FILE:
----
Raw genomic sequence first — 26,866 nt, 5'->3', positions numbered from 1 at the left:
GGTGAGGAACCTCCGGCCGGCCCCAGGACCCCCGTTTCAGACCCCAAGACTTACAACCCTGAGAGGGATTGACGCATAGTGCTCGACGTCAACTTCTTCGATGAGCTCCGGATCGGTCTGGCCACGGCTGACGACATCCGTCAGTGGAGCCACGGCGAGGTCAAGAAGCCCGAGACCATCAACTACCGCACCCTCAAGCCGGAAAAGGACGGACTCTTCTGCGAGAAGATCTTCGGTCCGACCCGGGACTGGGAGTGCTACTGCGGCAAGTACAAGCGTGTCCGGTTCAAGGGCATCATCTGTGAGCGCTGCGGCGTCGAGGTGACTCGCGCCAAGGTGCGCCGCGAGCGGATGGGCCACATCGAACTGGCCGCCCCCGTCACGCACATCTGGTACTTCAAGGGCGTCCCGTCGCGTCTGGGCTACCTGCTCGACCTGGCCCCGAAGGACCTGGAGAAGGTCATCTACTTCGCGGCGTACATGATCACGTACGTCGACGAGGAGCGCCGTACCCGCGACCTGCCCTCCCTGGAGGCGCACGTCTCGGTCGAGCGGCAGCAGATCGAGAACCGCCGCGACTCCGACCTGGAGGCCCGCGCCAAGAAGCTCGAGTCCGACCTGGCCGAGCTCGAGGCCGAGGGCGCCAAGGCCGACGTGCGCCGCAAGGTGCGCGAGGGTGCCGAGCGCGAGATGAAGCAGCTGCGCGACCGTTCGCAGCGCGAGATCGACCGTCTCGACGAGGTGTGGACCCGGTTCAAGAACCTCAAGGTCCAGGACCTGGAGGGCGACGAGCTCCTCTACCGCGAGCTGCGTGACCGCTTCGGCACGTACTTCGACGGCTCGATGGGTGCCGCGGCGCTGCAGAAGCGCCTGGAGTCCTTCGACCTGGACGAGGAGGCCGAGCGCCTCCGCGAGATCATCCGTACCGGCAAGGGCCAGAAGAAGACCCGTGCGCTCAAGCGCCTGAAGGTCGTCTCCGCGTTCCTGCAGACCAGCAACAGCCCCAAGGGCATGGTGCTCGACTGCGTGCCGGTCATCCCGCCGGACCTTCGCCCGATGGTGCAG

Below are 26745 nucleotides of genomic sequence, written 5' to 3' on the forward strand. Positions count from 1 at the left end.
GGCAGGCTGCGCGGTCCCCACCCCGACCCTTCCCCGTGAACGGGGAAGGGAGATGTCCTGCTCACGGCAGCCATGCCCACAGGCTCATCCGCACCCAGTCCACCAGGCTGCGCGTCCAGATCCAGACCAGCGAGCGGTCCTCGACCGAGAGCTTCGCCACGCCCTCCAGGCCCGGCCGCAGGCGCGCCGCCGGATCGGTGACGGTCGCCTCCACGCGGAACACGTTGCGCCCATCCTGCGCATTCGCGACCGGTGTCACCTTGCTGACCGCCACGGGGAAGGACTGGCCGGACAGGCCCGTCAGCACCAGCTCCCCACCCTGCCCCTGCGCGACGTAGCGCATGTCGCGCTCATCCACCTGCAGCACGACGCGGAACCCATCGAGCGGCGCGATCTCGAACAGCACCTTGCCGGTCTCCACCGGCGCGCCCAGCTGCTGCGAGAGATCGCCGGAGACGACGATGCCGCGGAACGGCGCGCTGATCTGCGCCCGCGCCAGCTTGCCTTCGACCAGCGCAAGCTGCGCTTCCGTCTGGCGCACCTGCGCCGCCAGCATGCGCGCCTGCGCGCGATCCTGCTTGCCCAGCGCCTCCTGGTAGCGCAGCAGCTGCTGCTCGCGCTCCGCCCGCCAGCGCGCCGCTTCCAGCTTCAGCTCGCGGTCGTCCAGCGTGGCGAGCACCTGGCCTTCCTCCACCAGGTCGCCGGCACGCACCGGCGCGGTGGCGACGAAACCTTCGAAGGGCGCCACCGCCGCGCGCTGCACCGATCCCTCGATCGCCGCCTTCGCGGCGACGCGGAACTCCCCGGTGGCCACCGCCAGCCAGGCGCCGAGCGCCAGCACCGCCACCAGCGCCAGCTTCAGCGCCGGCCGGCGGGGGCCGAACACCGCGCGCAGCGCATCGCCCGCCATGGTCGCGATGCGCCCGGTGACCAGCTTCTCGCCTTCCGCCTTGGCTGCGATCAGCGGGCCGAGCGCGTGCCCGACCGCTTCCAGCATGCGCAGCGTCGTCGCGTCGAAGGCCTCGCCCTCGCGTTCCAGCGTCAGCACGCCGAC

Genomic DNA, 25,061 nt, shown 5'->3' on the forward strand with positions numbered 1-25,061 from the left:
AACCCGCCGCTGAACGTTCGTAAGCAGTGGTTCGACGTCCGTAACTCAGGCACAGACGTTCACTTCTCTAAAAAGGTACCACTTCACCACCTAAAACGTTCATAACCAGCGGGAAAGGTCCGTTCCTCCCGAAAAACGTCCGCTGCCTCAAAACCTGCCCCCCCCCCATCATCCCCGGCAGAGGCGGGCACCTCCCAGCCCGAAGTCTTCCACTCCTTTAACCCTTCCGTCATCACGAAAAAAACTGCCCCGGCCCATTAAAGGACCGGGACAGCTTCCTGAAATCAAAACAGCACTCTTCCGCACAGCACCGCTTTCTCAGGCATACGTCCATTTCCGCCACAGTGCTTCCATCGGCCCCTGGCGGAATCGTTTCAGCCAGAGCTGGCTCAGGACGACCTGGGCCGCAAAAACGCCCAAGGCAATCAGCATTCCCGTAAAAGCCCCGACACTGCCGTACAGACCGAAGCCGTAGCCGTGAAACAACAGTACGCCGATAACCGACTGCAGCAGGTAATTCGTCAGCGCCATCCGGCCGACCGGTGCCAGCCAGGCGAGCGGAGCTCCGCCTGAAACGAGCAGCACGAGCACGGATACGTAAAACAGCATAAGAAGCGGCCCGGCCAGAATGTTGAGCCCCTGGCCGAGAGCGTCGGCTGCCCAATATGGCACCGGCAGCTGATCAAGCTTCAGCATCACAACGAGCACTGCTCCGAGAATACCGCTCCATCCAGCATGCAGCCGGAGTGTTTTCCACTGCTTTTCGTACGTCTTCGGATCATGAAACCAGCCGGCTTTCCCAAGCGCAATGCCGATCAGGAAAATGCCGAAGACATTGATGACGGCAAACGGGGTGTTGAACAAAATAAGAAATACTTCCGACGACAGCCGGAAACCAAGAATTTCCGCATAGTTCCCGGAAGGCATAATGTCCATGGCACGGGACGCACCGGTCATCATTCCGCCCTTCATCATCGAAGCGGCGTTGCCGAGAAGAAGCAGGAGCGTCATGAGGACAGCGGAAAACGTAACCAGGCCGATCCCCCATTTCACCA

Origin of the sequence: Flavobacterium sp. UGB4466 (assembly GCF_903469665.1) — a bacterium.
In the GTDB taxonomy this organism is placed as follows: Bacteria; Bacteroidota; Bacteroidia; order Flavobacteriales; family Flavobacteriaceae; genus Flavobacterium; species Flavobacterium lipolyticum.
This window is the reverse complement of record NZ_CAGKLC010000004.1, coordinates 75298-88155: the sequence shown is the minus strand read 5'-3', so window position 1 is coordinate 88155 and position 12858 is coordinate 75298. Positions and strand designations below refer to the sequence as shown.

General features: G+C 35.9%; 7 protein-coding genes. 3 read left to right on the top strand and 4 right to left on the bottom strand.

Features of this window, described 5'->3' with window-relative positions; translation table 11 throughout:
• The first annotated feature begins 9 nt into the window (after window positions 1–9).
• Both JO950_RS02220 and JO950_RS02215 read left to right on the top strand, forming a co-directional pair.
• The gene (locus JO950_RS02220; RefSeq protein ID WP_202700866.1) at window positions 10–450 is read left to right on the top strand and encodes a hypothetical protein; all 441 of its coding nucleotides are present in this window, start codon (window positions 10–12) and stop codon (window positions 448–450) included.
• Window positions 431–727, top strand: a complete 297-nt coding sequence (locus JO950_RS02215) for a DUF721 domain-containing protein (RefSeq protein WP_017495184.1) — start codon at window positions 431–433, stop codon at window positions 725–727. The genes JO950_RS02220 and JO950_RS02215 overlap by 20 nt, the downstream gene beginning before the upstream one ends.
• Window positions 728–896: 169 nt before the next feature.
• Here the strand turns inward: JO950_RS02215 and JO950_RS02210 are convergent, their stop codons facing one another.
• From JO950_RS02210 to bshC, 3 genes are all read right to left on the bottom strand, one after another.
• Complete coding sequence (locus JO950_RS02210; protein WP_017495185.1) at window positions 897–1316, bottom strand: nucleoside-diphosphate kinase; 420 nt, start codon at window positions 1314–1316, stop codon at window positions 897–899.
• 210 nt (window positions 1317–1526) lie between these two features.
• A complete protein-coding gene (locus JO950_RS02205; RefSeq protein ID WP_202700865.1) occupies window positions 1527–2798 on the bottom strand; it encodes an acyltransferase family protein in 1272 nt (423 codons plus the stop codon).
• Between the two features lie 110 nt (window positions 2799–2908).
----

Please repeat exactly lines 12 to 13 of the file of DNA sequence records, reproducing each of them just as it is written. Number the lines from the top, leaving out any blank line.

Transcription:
• The first annotated feature begins 9 nt into the window (after window positions 1–9).
• Both JO950_RS02220 and JO950_RS02215 read left to right on the top strand, forming a co-directional pair.